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What is sickle cell disease? with Dr Annmarie Bosco

POWHF: What’s your name and what do you do at the Prince of Wales Hospital?

Dr. Annmarie Bosco: My name’s Annmarie Bosco and I am a haematologist here at the Prince of Wales Hospital.

POWHF: Can you share more about what haematology is?

Dr. Annmarie Bosco: So haematology has a very broad range of clinical applications and you look after patients who have hematology cancers all the way to chronic blood conditions like sickle cell disease and thalassemia. So, in our bodies we all have red blood cells that circulate around in a normal haemoglobin. The red blood cells are flexible and able to pass through all the little capillaries without breaking up.

And sickle cell patients, they have a genetic change that makes the red cells not flexible. So they can’t pass through small blood vessels and they form these little clots. And unfortunately, that causes what we call micro ischemia or lack of blood supply to various organs and chronic pain. [So] these patients present with pain episodes. They can have strokes, heart attacks, lung clots and things like that because of the red blood cells blocking the vessels. So it’s a lifelong condition and can be really challenging for those patients.

POWHF: What is the treatment for sickle cell disease?

Dr. Annmarie Bosco:  So if we think about the red blood cells in the problem, then there’s two main treatment pathways. First, is treating them when they come in with a pain crisis and getting the treatments set up for that pain relief [like] antibiotics, fluids, etc., and then is trying to treat the underlying cause. Those people we try and give them a drug called Hydroxyurea, which is to try and boost the infantile Hemoglobin F, which is meant to be the good hemoglobin for these patients. And then there are lots of new kind of treatments coming into the pipeline. So which include things like stem cell transplantation and gene therapy in the future.

POWHF: How is sickle cell disease caused?

Dr. Annmarie Bosco:   So firstly, it’s a disease that can affect young people and their quality of life and long-term health problems. So people who do have sickle cell disease already need to be aware that, you know, we do have a team to look after them and there are treatments that we can do for them and to come in and see us too.

But then also in the general population, it’s something that we can pick up in people who are planning to have children.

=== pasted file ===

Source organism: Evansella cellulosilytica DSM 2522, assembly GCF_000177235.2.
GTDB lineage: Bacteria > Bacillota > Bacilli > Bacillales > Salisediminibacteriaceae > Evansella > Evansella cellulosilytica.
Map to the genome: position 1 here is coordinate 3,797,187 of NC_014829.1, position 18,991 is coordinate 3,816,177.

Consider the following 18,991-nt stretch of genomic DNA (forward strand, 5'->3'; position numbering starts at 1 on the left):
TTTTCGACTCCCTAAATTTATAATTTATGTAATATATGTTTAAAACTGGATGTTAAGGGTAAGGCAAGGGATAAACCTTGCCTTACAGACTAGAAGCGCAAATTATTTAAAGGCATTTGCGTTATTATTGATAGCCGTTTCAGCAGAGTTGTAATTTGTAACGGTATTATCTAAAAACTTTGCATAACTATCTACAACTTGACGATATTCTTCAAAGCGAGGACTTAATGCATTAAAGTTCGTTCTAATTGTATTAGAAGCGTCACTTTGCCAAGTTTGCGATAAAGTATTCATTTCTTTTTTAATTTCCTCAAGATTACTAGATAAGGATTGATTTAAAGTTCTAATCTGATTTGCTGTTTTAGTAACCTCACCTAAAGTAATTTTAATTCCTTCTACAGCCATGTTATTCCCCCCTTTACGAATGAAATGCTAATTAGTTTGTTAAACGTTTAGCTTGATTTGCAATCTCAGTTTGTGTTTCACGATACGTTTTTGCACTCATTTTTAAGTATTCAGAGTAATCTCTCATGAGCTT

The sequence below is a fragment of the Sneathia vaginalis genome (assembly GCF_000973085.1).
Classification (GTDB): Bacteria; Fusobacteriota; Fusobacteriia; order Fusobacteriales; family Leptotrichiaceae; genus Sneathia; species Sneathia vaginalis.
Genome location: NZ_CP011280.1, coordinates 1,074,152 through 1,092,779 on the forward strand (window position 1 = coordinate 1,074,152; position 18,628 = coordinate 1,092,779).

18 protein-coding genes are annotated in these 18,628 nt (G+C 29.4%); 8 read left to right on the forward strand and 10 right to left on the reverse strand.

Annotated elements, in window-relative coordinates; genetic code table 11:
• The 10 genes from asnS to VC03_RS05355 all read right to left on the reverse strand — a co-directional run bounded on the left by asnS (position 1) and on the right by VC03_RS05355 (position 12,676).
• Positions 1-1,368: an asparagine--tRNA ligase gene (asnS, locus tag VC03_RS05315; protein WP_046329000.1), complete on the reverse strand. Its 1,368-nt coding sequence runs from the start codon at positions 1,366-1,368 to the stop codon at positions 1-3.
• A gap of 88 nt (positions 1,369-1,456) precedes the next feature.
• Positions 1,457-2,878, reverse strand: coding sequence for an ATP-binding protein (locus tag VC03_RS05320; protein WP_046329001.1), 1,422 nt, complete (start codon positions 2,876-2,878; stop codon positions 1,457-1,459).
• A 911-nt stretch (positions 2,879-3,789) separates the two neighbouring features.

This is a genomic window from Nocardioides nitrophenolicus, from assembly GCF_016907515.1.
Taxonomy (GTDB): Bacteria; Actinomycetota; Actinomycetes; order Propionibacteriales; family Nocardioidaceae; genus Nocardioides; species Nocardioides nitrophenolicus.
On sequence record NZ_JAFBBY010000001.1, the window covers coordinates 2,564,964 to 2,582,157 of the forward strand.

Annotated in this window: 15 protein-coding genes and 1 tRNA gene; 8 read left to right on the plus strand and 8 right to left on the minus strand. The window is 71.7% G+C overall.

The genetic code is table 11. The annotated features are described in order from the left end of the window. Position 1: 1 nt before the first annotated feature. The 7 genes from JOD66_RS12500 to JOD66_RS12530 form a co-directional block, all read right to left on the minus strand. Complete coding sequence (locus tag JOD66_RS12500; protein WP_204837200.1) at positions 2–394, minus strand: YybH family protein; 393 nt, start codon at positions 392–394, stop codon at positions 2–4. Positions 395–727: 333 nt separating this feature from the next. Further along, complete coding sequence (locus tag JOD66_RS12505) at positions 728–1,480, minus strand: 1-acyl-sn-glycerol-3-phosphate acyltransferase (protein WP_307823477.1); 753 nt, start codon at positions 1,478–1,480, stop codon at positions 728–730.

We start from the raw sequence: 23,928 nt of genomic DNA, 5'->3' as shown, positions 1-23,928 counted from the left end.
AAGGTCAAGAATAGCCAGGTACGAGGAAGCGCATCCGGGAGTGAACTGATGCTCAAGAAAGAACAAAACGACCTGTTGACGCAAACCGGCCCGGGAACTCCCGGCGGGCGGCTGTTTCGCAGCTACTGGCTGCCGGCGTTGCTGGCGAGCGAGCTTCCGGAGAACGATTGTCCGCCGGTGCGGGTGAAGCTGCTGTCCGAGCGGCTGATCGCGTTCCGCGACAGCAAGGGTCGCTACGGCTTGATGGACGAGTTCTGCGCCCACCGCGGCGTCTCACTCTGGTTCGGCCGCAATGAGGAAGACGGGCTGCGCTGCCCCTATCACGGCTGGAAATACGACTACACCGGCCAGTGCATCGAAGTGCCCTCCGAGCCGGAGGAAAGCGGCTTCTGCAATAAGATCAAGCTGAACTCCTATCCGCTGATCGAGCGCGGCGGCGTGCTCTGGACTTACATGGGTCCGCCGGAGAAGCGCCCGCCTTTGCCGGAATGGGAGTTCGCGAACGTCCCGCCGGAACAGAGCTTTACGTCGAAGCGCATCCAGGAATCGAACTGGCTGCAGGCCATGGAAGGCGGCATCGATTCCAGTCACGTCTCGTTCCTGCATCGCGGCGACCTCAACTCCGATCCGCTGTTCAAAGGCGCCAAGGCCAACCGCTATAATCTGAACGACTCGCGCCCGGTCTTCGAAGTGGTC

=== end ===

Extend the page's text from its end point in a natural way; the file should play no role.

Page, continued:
So sickle cell disease is like a genetic condition and it’s two gene inherit, one from your Mum [who carries the gene] one from your Dad [who also carries the sickle cell gene], and then you have sickle disease. It runs in certain ethnicities more than others. And we can test Mum and Dad even before they have children to know if they’re at risk. So, I think those kinds of things are important for people to be aware of.


POWHF: Are there any recent advancements in sickle cell disease treatment?

Dr. Annmarie Bosco:  As I mentioned, the gene therapies and transplantation treatments, people are looking to these all the time to see whether they can actually change the genetic makeup of the red blood cells, stem cells, and then they’re also new drugs to try and to alter the shape of the red blood cells and to prevent them to looking sickly. So fortunately, people are doing research in this area, which is great.

POWHF: What’s your favourite memory with a patient at POWH?

Dr. Annmarie Bosco:  This is maybe one of the reasons why I chose haematology was because looking after a sickle cell patient who was really young and had come into the pain crisis [unit], and I remember thinking, “gosh, this young man is really suffering”. And then he was treated according to sickle cell pathway, pain relief, etc.. And two days later I walked in, and he was smiling, and he was really much better. You know, isn’t it amazing like we can do stuff to improve the quality of life for people in this area. I was a junior doctor. I looked after him and so that memory has stayed with me all along.

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